One of the most important concepts and criteria of Good Laboratory Practices is accuracy, how well does a methodology stand in terms of quantifying when compared to an expected value? There are various approaches in calibration and in the use of standards for comparisons. This webinar will cover validation of calibrations and the strengths, weaknesses, and appropriateness of the different types of standards. Without accuracy, a result is not acceptable. There are many issues that have an effect on accuracy and there are many approaches to deal with them. The importance of response, matrix effects, selectivity of identification, and other issues will be covered.
Accuracy is one of the most fundamental assessments in regulated analyses and calibration is the means to determine it. The quality, and therefore the acceptability, of accuracy is a large part of an auditor’s review of a methodology. This means that the connection of how amounts are determined to known, accepted, and comparable values is a key. This is often difficult when dealing with new compounds assessed by new methods. Approaches to increase the quality of measurement will be covered.
• How accuracy is determined in analytical method development and validation
• What are the various types of standards and what are their strengths and weaknesses
• Analytical method validation and the importance of traceability
• Calibration curves – what are the important criteria?
• Linearity versus nonlinearity, slope, intercept and what they mean
• Matrix effects and how to deal with them
• Using calibration data to monitor performance
• Comparison by using standards – the types of standards
• Traceability and documentation in analytical method development and validation
• Calibration curves – checks for linearity, when non-linearity happens
• Spikes, surrogates, and standard addition
• Monitoring calibrations – slope and intercept
• Lab Chemists
• Lab Managers
• Lab Technicians
• Lab Analysts
• Industries into Compliance Methodology (Biotech, Pharma)
• Companies into Environmental Compliance (EPA)
Years of Experience: 30+ years
Areas of Expertise: Chromatography, Analytical Chemistry and Bioanalytical Chemistry
John C. Fetzer is an expert on petroleum, its composition, the composition of its many products – light hydrocarbon gases (natural gas, methane, liquefied petroleum gas), gasoline, diesel fuel, jet fuel, kerosene, naphtha, mineral and lubricating oils, wax, asphalt, petroleum coke). He is an accomplished analytical chemist and expert in chromatography and molecular spectroscopy (infrared, ultraviolet absorbance, fluorescence, mass spectrometry, and nuclear magnetic resonance spectrometry). In that role he developed several Good Laboratory Practices compliant chromatography methodologies, as well as ones to determine octanol-water partition coefficients and to determine solubilities in water and other solvent systems.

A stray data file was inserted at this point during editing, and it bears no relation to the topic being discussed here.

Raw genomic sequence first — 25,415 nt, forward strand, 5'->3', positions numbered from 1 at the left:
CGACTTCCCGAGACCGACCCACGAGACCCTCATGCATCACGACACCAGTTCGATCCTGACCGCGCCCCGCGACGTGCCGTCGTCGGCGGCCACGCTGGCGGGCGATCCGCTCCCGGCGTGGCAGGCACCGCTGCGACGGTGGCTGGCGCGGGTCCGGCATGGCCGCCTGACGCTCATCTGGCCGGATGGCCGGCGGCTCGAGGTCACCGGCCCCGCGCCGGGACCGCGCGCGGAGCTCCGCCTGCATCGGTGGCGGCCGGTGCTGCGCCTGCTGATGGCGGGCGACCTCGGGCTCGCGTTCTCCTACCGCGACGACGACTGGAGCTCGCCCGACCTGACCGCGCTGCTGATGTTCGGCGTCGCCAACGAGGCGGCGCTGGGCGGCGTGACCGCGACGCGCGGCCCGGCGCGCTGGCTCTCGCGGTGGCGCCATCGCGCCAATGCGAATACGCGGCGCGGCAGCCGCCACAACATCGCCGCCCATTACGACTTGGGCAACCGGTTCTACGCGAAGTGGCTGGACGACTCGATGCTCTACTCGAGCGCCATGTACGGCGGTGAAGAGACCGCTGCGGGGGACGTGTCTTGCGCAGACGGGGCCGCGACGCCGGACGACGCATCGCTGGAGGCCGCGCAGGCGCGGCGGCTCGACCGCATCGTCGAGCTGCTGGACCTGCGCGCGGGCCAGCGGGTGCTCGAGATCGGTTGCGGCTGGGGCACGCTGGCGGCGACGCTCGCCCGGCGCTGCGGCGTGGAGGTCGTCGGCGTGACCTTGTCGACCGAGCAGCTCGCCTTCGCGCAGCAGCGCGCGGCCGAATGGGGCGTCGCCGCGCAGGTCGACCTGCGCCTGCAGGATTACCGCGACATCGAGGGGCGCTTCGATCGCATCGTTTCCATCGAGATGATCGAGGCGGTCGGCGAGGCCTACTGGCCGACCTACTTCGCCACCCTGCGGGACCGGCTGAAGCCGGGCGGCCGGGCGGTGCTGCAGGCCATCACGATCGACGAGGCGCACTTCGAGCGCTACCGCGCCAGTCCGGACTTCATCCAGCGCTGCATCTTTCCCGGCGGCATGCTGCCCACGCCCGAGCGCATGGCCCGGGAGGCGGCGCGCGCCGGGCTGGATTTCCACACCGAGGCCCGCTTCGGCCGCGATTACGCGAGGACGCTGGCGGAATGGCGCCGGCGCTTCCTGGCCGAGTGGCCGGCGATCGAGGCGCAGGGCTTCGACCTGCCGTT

He managed a section comprising 6 chromatography laboratories – over 120 chromatographs and 38 people. These laboratories maintain GLP compliance, including implementation of numerous new methodologies. He has been an instructor in statistics as used in the laboratory and on compliance for well over 25 years.
He is a recognized world-class expert in the chemistry and analysis of the polycyclic aromatic hydrocarbons (PAHs). He has over 100 reviewed publications and numerous book chapters, and authored the books The Chemistry and Analysis of the Large Polycyclic Aromatic Hydrocarbons, J. C. Fetzer, John Wiley and Sons, New York, p. 1-288 (2000) and Career Management for Chemists, Springer-Verlag, Berlin, p. 1 -266 (2004).
He worked for a major petroleum company for over two decades before founding his own consulting company. He has served on the editorial advisory boards of Analytical Chemistry, the Journal of Chromatography, Analytical and Bioanalytical Chemistry (Springer-Verlag), and Polycyclic Aromatic Compounds. The 2005 Erich Clar Award of the International Society for Polycyclic Aromatic Compounds (ISPAC) was given to Dr. Fetzer for his variety of research achievements on the large PAHs. He has served as secretary and president of ISPAC.View all trainings by this speaker